30 U.S.C. § 814(a) (Supp. IV 1980).

2. The citations alleged that Climax was in violation of the following air quality regulations: Except as permitted by § 57.5-5: (a) ... [T]he exposure to airborne contaminants shall not exceed, on the basis of a time weighted average, the threshold limit values adopted by the American Conference of Governmental Industrial Hygienists, as set forth and explained in the 1973 edition of the Conference's publication, entitled "TLV's Threshold Limit Values for Chemical Substances in Workroom Air Adopted by ACGIH for 1973," pages 1 through 54, which are hereby incorporated by reference and made a part hereof.... Excursions above the listed thresholds shall not be of a greater magnitude than is characterized as permissible by the Conference.

30 C.F.R. § 57.5-1 (1982).

Control of employee exposure to harmful contaminants shall be, insofar as feasible, by prevention of contamination, removal by exhaust ventilation, or by dilution with uncontaminated air. However, where accepted engineering control measures have not been developed ... employees may work for reasonable periods of time in concentrations of airborne contaminants exceeding permissible levels if they are protected by appropriate respiratory protective equipment.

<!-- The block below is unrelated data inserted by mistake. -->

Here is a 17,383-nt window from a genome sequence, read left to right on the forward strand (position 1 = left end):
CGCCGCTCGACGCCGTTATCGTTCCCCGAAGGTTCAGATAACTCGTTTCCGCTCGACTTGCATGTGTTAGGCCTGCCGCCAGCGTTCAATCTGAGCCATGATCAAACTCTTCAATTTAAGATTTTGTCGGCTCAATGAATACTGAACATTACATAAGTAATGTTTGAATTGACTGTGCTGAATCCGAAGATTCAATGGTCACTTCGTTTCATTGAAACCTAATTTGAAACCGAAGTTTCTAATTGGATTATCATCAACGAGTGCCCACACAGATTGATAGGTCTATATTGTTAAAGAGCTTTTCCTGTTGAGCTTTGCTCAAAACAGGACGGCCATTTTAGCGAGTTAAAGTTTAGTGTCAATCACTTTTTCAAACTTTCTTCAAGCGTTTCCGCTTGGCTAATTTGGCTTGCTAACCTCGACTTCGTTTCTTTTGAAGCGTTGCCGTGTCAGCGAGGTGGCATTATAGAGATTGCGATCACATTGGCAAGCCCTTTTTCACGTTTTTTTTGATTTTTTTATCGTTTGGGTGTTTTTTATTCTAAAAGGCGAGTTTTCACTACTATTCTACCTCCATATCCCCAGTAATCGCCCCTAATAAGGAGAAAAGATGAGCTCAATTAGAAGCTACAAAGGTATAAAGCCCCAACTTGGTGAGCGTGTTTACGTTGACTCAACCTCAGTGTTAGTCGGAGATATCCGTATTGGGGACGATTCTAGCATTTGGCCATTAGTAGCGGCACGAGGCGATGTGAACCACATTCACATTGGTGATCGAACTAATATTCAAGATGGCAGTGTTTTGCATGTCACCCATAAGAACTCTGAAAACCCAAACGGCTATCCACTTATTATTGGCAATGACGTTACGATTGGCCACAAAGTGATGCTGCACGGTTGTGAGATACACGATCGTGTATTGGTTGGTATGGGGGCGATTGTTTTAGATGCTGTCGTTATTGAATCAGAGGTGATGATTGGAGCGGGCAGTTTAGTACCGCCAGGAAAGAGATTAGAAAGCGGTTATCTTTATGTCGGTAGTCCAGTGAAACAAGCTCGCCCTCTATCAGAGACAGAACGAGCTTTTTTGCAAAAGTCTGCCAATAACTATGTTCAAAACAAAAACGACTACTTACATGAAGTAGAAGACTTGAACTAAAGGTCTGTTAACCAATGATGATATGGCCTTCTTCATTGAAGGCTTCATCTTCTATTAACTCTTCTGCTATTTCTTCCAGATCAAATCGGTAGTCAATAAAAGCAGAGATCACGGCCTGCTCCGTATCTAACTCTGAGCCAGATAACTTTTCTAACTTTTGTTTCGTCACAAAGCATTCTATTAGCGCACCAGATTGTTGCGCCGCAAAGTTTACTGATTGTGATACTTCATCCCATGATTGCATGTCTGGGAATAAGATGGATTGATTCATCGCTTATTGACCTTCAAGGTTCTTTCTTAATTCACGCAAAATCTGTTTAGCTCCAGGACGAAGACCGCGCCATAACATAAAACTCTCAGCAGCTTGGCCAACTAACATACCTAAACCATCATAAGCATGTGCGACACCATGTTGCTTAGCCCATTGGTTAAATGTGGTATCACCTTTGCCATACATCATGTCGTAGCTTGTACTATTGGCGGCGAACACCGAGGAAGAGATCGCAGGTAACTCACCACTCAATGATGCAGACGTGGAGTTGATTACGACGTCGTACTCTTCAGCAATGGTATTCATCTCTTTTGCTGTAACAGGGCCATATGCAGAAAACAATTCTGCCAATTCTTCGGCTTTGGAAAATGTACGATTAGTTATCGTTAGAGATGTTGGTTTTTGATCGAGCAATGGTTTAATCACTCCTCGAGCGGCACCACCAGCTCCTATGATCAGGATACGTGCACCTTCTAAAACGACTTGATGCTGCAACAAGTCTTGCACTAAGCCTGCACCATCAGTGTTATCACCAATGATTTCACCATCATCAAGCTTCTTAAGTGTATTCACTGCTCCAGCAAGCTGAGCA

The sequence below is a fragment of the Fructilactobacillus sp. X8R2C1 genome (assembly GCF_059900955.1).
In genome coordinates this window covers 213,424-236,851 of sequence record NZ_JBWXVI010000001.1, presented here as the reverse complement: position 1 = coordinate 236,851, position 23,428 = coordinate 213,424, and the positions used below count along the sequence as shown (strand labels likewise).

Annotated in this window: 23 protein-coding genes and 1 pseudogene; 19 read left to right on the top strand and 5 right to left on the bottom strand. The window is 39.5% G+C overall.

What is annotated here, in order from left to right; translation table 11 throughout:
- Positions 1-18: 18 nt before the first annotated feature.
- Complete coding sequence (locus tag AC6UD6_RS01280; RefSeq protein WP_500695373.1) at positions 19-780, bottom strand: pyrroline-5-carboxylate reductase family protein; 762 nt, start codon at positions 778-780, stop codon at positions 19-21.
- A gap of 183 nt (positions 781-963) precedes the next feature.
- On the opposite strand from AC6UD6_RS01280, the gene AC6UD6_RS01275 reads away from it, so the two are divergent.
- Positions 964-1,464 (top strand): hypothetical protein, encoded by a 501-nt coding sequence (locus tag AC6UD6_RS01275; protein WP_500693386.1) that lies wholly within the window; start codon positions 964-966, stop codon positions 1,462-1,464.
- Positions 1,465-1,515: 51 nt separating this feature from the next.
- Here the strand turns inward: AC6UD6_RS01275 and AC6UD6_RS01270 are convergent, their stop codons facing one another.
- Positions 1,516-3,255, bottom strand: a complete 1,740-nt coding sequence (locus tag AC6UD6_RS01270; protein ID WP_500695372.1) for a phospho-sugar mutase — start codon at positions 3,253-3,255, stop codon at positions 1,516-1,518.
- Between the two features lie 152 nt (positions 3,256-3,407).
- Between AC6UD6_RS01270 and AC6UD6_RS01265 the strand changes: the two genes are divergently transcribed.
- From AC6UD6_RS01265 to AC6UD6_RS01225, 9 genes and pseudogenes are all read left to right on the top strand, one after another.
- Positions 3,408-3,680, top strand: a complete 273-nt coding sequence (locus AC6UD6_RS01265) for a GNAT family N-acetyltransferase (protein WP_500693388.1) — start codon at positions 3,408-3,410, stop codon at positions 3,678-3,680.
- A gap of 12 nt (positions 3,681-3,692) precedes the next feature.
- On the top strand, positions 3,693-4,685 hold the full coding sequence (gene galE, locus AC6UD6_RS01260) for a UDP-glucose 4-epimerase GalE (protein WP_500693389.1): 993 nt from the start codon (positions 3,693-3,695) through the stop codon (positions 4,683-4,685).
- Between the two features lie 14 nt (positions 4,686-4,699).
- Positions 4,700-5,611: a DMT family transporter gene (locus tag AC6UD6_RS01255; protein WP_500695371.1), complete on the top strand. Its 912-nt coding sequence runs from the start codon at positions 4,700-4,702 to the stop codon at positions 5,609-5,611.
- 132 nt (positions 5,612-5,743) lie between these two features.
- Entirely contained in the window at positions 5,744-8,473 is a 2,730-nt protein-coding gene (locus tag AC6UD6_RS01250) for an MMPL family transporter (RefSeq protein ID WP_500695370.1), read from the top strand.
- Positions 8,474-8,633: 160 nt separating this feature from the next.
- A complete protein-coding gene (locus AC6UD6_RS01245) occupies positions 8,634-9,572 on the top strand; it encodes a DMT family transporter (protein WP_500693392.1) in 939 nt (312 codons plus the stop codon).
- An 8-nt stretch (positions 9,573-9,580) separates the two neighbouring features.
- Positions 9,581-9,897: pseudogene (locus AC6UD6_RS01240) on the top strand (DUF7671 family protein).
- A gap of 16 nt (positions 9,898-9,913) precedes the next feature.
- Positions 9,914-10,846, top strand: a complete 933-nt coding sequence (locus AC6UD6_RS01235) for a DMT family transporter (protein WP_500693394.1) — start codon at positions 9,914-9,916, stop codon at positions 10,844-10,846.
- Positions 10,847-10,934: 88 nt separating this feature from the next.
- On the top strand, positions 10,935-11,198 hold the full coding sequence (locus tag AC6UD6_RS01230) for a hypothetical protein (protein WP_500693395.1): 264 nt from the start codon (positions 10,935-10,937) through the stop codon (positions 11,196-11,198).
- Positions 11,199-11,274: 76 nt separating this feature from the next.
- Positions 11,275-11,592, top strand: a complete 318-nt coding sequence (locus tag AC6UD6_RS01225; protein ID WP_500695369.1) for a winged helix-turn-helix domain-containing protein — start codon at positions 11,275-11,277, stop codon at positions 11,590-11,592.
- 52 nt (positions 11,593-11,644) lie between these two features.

30 C.F.R. § 57.5-5 (1982).

3. Under present regulations, an "Application for Review" of a citation is termed a "Notice of Contest." See 29 C.F.R. § 2700.20 (1982). None of the parties asserts that this change in terminology reflects a change in the character of the proceeding.
4. Climax charges that the Commission is required to afford Climax declaratory relief and that the issues underlying the request for declaratory relief are not moot. The first assertion is incorrect and the second is inapposite. The Commission's power to grant declaratory relief is clearly discretionary, see Administrative Procedure Act (the "APA") § 5(d), 5 U.S.C. § 554(e) (1976). Therefore, the Commission is not required to grant declaratory relief unless a failure to do so would be an abuse of discretion. See APA § 10(e), 5 U.S.C. § 706. Likewise, the mere fact that the issues underlying the request for declaratory relief are not moot does not, by itself, compel the Commission to grant declaratory relief.